When I was in the starting gate I was really keyed up and ready. I blasted out of the start and in the first section there were some roundhouse turns, pretty icy, kind of big fallaways. The third turn of the course, I felt really good on it and was able to carve the best I could. Through that top section, I was 0.2 seconds behind Kjetil André Aamodt, who was the favorite.
When I hit the mid section, that’s where I won the race. I went off a big jump and had great aerodynamics and landed nicely. There was another jump, and I don’t know if I could ever do it again but when I came into this jump, it was kind of like a left turn that had a big roll in it. When I came into it, I pre-jumped it and landed inside everybody else’s track. It was like a once-in-a-lifetime type of thing. That’s where I made up time, so when I got to the lower section, I was now 0.2 ahead. I made up like 0.4 with that move.
At the bottom, there was this big sidehill kind of turn, that led into the last jump. And somehow I just carved through that and grabbed my tuck again which was super aggressive and when I went off the jump I thought I was going to fly down out of the course and miss the gate. When I went off the jump I flew like 150 feet and landed just inside the gate.
During what proved to be his golden run, Moe experienced a peaceful moment even as he hurdled down the mountain.
“There was one section in the course where I came around a corner and the sun was out, and I could see the sparkle of the ice crystals in the air and the sun shining and I felt like I was in slow motion,” said Moe. “It was crazy, crazy moment. I was going 70 miles per hour, but it felt like I was in slow motion. It was like a situation that a lot of athletes talk about where you’re in a zone. So when I went through the finish line, I didn’t immediately look up at the board. I kind of did a long, drawn out turn.”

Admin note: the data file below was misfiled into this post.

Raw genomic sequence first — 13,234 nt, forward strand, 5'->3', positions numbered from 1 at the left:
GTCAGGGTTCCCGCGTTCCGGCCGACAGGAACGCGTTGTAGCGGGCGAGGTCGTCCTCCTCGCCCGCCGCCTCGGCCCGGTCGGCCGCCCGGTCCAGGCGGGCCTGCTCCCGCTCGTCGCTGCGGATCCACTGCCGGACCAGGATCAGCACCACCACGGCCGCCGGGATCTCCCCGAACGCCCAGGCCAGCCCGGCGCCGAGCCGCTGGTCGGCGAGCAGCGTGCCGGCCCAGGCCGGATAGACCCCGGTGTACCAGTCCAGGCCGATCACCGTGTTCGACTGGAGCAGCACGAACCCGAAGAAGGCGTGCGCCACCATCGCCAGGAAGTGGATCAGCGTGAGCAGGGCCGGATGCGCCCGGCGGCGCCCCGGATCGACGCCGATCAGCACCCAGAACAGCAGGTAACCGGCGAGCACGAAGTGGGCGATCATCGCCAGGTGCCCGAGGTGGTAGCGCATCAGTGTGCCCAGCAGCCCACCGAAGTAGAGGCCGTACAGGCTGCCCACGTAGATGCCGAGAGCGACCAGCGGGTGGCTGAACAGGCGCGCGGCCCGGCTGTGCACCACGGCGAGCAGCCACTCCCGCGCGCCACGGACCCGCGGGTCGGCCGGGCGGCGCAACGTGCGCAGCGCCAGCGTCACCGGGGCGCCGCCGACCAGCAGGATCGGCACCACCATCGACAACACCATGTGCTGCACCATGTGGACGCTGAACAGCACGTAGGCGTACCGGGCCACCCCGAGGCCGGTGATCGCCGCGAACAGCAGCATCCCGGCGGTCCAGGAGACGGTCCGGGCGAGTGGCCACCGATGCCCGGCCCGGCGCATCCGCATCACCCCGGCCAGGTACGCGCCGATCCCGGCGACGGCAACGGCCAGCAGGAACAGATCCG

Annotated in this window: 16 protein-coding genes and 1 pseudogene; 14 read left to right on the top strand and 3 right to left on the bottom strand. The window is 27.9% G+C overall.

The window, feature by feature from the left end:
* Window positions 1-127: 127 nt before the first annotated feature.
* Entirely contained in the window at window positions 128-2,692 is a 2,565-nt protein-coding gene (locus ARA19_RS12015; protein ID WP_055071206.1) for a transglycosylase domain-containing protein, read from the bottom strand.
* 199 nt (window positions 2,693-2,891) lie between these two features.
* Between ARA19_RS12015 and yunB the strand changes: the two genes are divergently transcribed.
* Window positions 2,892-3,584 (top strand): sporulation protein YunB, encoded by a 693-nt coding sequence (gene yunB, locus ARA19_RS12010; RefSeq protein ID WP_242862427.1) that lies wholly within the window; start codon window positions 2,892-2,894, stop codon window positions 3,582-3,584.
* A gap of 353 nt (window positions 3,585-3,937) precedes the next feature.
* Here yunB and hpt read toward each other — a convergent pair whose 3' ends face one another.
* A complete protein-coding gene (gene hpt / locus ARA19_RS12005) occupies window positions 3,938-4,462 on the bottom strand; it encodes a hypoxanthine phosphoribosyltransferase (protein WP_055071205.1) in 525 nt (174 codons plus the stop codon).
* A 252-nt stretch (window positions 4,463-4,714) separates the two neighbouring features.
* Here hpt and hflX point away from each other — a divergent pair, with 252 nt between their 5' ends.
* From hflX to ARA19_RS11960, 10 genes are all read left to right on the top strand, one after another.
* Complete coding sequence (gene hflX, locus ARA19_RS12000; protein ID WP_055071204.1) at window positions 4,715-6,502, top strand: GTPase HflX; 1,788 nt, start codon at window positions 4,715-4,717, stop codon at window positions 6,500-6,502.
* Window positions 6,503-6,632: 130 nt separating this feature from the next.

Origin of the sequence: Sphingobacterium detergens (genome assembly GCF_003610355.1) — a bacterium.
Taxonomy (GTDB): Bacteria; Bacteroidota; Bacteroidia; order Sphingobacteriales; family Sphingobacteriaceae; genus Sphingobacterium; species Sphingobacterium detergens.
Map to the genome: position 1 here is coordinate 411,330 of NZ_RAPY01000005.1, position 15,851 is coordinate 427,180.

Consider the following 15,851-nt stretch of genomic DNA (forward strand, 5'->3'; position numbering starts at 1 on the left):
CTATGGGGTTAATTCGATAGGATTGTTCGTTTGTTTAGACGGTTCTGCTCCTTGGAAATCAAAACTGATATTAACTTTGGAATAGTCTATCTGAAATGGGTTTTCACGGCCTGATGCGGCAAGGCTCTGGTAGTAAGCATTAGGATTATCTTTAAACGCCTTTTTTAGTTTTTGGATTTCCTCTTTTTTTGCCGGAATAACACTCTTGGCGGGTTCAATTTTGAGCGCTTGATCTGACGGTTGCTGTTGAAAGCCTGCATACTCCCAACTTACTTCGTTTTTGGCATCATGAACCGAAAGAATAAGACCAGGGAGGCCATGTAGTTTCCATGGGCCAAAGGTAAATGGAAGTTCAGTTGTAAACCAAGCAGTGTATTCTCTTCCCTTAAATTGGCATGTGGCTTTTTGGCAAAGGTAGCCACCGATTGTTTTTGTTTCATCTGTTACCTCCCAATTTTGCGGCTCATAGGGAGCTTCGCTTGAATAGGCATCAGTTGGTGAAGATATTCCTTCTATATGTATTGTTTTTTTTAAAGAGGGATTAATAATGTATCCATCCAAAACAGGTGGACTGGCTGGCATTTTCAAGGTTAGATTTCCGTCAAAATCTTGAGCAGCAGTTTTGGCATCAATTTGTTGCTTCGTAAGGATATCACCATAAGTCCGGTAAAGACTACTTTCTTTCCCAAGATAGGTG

Eventually, of course, he did look at the results.
“When I finally came out of the turn and stopped, I looked up and saw number one, it was just elation. I was just like, ‘Oh yes!’ I’d never really come through the finish line and seen one on the board.”
After enduring a few tense moments as other skiers finished their runs, it was finally official that Moe had won the downhill. He became only the second U.S. skier to win an Olympic downhill after Bill Johnson in 1984.
“I think that night I did the awards ceremony and talked to President Clinton, who called me,” said Moe. “I did an interview with Bryant Gumbel, and then eventually went to bed. The next morning I woke up and I thought it was all a dream. It was crazy. I just thought, ‘Where’s that medal at?’ I got up and went over to the window sill and it was sitting there and I realized then that it wasn’t a dream.”
Still not done at the Olympics, Moe continued his run of good results. Days later, he skied into a silver medal in the Super-G.
“I just remember yawning at the top of the course because I was like, ‘I’ve already won the gold here, I don’t really have any pressure,’” Moe said. “And I almost won that race too. I missed the gold by 0.08. So I got two medals and I was the first American male skier to get two medals in one Olympics. It was almost surreal, the whole experience.”
Moe retired from racing in 1998 after skiing in his third Olympics at Nagano, Japan. He now lives with his family at Jackson Hole in Wyoming, having also been a co-founder of the Tordrillo Mountain Lodge in Alaska (where Moe grew up). Working as both a coach and a ski guide at Jackson, it’s a post-racing life he enjoys.
“Another day at the office,” Moe said as he exited the shuttle bus coming home from the mountain after skiing all day. “I love it here.”